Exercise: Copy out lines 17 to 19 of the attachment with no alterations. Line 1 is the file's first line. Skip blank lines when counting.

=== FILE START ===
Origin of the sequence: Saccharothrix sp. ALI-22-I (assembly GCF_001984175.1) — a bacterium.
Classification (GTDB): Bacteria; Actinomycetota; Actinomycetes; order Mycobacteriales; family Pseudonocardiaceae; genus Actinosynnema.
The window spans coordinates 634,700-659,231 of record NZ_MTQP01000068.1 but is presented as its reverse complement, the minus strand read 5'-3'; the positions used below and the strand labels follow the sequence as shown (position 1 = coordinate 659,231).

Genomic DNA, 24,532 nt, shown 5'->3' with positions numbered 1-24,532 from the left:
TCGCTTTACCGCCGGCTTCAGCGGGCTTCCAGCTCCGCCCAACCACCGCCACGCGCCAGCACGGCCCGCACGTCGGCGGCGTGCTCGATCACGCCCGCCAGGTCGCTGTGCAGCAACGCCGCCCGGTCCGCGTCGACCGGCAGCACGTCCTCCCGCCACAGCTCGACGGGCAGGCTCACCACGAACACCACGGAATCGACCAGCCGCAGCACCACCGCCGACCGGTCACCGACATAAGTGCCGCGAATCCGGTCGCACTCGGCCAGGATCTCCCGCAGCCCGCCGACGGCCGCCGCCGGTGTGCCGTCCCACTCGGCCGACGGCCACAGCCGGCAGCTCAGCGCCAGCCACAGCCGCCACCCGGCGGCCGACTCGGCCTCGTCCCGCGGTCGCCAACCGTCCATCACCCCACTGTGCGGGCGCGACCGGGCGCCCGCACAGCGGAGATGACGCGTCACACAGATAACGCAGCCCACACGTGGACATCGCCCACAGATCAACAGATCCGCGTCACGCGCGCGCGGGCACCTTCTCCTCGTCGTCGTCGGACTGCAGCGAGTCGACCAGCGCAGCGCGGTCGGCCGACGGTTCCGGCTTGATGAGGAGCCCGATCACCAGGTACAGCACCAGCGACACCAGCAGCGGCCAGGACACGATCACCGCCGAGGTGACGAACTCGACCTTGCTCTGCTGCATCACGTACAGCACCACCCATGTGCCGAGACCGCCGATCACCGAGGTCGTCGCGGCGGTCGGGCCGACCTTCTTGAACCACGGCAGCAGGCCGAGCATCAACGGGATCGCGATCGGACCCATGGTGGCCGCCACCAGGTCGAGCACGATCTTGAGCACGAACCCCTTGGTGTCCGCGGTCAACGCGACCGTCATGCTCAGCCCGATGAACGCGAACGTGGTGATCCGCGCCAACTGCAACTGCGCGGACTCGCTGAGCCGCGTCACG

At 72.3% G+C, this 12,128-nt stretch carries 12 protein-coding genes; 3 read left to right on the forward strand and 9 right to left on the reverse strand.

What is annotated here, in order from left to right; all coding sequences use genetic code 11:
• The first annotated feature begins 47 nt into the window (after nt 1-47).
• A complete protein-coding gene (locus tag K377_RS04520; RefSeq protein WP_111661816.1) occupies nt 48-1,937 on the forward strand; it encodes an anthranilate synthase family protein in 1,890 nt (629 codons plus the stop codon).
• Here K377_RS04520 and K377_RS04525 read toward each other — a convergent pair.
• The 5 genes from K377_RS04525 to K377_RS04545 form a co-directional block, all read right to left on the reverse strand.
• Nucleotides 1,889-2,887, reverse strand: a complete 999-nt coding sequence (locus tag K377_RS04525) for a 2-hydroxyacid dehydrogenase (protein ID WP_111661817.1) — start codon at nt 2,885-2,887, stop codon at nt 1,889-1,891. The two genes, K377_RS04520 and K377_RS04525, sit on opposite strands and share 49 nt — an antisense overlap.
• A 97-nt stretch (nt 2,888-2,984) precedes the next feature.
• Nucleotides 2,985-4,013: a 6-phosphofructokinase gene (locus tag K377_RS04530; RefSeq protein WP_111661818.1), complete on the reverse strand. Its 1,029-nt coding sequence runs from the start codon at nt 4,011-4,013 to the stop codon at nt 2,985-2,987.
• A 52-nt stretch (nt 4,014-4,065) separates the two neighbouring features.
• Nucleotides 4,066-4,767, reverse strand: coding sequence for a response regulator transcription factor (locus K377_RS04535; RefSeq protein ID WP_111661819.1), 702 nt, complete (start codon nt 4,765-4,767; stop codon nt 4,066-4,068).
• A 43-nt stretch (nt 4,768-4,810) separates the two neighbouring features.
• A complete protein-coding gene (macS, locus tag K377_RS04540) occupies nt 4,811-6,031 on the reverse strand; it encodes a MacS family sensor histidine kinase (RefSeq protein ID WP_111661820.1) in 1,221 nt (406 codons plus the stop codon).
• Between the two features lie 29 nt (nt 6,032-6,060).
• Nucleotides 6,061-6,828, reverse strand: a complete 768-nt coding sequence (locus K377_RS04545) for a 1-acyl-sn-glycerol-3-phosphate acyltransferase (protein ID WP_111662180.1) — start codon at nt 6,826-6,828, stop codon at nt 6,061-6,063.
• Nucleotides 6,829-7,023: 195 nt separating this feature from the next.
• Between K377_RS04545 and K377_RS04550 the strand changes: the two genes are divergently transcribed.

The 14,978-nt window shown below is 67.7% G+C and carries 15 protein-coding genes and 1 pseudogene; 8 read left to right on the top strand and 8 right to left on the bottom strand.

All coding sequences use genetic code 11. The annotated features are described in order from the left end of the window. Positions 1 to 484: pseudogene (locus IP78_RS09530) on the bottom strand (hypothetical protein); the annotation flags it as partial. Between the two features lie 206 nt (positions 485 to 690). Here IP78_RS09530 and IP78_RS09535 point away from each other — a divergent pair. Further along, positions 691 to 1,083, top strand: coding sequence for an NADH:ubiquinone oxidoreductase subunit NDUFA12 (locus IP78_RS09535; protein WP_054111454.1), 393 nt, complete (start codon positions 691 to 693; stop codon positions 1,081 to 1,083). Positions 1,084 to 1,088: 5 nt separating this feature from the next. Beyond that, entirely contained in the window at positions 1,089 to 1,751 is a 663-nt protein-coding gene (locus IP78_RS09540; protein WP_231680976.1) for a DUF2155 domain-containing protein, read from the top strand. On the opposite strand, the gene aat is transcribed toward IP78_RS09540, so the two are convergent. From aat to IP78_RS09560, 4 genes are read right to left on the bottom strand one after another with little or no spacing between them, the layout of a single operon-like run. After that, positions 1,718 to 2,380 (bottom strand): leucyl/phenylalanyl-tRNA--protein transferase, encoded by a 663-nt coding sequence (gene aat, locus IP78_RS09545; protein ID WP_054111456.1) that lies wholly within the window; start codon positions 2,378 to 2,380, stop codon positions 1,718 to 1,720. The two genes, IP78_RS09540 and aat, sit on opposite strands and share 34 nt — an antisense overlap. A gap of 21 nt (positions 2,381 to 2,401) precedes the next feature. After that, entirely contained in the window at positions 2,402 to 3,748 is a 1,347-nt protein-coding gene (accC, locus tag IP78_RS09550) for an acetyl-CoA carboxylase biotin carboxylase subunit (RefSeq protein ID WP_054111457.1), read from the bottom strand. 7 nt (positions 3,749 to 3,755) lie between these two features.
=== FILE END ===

• A 43-nt stretch (nt 4,768-4,810) separates the two neighbouring features.
• A complete protein-coding gene (macS, locus tag K377_RS04540) occupies nt 4,811-6,031 on the reverse strand; it encodes a MacS family sensor histidine kinase (RefSeq protein ID WP_111661820.1) in 1,221 nt (406 codons plus the stop codon).
• Between the two features lie 29 nt (nt 6,032-6,060).